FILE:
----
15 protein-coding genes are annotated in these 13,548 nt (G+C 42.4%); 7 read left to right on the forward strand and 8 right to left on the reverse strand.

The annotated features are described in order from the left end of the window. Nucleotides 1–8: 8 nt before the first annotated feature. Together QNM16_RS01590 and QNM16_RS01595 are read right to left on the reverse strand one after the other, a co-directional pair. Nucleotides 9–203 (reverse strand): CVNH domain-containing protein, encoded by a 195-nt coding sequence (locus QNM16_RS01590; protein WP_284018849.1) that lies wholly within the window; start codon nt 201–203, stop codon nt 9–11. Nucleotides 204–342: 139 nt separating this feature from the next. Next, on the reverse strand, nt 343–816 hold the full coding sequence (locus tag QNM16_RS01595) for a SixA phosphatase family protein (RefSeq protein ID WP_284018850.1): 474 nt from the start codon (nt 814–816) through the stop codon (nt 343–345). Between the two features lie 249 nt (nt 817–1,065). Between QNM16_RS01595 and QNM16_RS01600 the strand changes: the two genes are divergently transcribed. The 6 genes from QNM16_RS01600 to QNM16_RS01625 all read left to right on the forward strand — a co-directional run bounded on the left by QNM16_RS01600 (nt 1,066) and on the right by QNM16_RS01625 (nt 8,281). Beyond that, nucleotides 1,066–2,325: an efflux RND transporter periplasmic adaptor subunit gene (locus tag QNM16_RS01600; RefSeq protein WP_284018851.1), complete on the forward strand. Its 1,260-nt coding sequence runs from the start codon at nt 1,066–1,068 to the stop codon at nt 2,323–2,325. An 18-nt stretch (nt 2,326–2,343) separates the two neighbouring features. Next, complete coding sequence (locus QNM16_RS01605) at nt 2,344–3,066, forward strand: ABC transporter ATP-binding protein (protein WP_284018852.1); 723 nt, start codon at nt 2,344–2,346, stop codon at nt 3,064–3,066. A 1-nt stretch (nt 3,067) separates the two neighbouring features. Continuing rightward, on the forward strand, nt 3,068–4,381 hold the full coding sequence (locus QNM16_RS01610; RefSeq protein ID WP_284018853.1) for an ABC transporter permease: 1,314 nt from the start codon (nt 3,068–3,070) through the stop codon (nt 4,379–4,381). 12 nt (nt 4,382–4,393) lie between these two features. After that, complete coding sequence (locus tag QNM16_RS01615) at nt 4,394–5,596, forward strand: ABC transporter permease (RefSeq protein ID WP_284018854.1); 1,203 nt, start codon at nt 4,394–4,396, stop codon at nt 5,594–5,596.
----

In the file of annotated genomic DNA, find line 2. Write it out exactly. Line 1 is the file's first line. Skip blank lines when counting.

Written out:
The annotated features are described in order from the left end of the window. Nucleotides 1–8: 8 nt before the first annotated feature. Together QNM16_RS01590 and QNM16_RS01595 are read right to left on the reverse strand one after the other, a co-directional pair. Nucleotides 9–203 (reverse strand): CVNH domain-containing protein, encoded by a 195-nt coding sequence (locus QNM16_RS01590; protein WP_284018849.1) that lies wholly within the window; start codon nt 201–203, stop codon nt 9–11. Nucleotides 204–342: 139 nt separating this feature from the next. Next, on the reverse strand, nt 343–816 hold the full coding sequence (locus tag QNM16_RS01595) for a SixA phosphatase family protein (RefSeq protein ID WP_284018850.1): 474 nt from the start codon (nt 814–816) through the stop codon (nt 343–345). Between the two features lie 249 nt (nt 817–1,065). Between QNM16_RS01595 and QNM16_RS01600 the strand changes: the two genes are divergently transcribed. The 6 genes from QNM16_RS01600 to QNM16_RS01625 all read left to right on the forward strand — a co-directional run bounded on the left by QNM16_RS01600 (nt 1,066) and on the right by QNM16_RS01625 (nt 8,281). Beyond that, nucleotides 1,066–2,325: an efflux RND transporter periplasmic adaptor subunit gene (locus tag QNM16_RS01600; RefSeq protein WP_284018851.1), complete on the forward strand. Its 1,260-nt coding sequence runs from the start codon at nt 1,066–1,068 to the stop codon at nt 2,323–2,325. An 18-nt stretch (nt 2,326–2,343) separates the two neighbouring features. Next, complete coding sequence (locus QNM16_RS01605) at nt 2,344–3,066, forward strand: ABC transporter ATP-binding protein (protein WP_284018852.1); 723 nt, start codon at nt 2,344–2,346, stop codon at nt 3,064–3,066. A 1-nt stretch (nt 3,067) separates the two neighbouring features. Continuing rightward, on the forward strand, nt 3,068–4,381 hold the full coding sequence (locus QNM16_RS01610; RefSeq protein ID WP_284018853.1) for an ABC transporter permease: 1,314 nt from the start codon (nt 3,068–3,070) through the stop codon (nt 4,379–4,381). 12 nt (nt 4,382–4,393) lie between these two features. After that, complete coding sequence (locus tag QNM16_RS01615) at nt 4,394–5,596, forward strand: ABC transporter permease (RefSeq protein ID WP_284018854.1); 1,203 nt, start codon at nt 4,394–4,396, stop codon at nt 5,594–5,596.